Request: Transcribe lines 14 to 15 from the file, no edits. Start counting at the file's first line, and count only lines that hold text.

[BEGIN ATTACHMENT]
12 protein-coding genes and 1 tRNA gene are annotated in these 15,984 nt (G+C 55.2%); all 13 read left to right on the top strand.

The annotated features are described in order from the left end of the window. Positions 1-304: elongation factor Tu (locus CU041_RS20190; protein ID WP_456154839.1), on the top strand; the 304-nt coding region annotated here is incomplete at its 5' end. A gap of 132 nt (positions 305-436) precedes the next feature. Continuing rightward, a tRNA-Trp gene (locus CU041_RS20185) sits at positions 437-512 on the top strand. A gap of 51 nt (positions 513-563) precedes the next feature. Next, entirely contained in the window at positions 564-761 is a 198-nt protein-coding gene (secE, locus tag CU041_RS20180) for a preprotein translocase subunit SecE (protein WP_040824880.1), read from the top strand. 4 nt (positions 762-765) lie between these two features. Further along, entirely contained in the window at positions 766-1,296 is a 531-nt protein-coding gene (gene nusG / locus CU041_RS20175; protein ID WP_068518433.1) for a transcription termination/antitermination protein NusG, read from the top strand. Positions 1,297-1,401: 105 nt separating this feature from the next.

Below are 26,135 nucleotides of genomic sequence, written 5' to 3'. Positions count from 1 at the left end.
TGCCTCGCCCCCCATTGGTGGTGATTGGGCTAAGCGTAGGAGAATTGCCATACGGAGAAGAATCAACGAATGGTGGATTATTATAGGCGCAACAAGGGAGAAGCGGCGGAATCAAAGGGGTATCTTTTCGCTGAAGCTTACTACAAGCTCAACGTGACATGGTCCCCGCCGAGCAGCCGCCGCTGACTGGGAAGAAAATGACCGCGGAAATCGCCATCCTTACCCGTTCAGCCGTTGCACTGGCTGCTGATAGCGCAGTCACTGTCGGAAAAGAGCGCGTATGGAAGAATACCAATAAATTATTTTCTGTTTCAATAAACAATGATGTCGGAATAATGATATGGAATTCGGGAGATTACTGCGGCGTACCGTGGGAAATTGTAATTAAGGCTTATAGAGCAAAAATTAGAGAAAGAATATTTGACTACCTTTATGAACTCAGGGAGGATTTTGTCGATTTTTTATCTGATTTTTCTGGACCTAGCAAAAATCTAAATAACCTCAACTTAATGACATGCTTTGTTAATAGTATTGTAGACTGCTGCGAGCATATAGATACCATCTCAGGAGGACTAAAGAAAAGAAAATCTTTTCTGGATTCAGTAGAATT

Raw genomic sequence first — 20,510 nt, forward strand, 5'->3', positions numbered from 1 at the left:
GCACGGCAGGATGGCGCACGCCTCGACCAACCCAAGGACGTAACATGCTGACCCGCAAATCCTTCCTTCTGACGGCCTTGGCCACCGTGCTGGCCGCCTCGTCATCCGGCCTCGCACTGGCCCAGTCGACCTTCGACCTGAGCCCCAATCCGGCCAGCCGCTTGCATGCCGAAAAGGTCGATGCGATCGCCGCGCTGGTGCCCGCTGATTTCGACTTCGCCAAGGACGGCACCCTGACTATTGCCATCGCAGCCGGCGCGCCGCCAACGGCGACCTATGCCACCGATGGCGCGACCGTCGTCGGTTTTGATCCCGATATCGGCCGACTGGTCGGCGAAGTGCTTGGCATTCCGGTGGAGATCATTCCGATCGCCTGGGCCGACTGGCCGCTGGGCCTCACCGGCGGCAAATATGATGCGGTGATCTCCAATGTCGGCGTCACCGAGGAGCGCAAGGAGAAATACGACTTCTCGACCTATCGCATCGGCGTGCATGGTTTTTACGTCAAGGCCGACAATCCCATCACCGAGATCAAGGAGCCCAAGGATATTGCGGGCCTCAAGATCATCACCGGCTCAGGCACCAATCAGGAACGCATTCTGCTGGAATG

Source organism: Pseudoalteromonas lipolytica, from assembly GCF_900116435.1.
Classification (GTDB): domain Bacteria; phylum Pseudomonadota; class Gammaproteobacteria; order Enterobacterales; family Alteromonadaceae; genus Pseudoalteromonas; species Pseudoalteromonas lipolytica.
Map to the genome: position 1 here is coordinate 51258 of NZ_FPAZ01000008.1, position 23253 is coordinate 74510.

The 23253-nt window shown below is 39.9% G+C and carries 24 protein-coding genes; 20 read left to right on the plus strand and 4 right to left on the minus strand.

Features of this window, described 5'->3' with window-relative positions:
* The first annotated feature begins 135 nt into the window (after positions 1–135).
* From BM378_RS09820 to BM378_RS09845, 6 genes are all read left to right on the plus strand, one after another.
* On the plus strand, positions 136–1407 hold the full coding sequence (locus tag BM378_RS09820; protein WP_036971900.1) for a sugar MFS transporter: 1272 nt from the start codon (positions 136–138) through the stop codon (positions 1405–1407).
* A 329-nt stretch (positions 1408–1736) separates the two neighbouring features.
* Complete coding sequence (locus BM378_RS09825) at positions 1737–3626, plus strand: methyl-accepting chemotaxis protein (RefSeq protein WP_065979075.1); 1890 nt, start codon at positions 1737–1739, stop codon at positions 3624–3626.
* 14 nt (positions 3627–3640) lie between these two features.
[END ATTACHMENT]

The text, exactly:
* On the plus strand, positions 136–1407 hold the full coding sequence (locus tag BM378_RS09820; protein WP_036971900.1) for a sugar MFS transporter: 1272 nt from the start codon (positions 136–138) through the stop codon (positions 1405–1407).
* A 329-nt stretch (positions 1408–1736) separates the two neighbouring features.